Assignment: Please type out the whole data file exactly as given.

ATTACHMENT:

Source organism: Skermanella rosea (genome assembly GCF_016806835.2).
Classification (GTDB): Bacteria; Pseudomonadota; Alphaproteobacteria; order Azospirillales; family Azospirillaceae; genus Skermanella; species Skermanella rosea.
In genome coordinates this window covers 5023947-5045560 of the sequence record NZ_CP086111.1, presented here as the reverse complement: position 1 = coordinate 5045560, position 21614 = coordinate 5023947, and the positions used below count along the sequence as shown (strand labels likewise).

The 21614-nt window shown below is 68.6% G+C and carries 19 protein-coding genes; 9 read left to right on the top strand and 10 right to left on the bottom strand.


Source organism: Skermanella rosea (genome assembly GCF_016806835.2).
Classification (GTDB): Bacteria; Pseudomonadota; Alphaproteobacteria; order Azospirillales; family Azospirillaceae; genus Skermanella; species Skermanella rosea.
In genome coordinates this window covers 5023947-5045560 of the sequence record NZ_CP086111.1, presented here as the reverse complement: position 1 = coordinate 5045560, position 21614 = coordinate 5023947, and the positions used below count along the sequence as shown (strand labels likewise).

The 21614-nt window shown below is 68.6% G+C and carries 19 protein-coding genes; 9 read left to right on the top strand and 10 right to left on the bottom strand.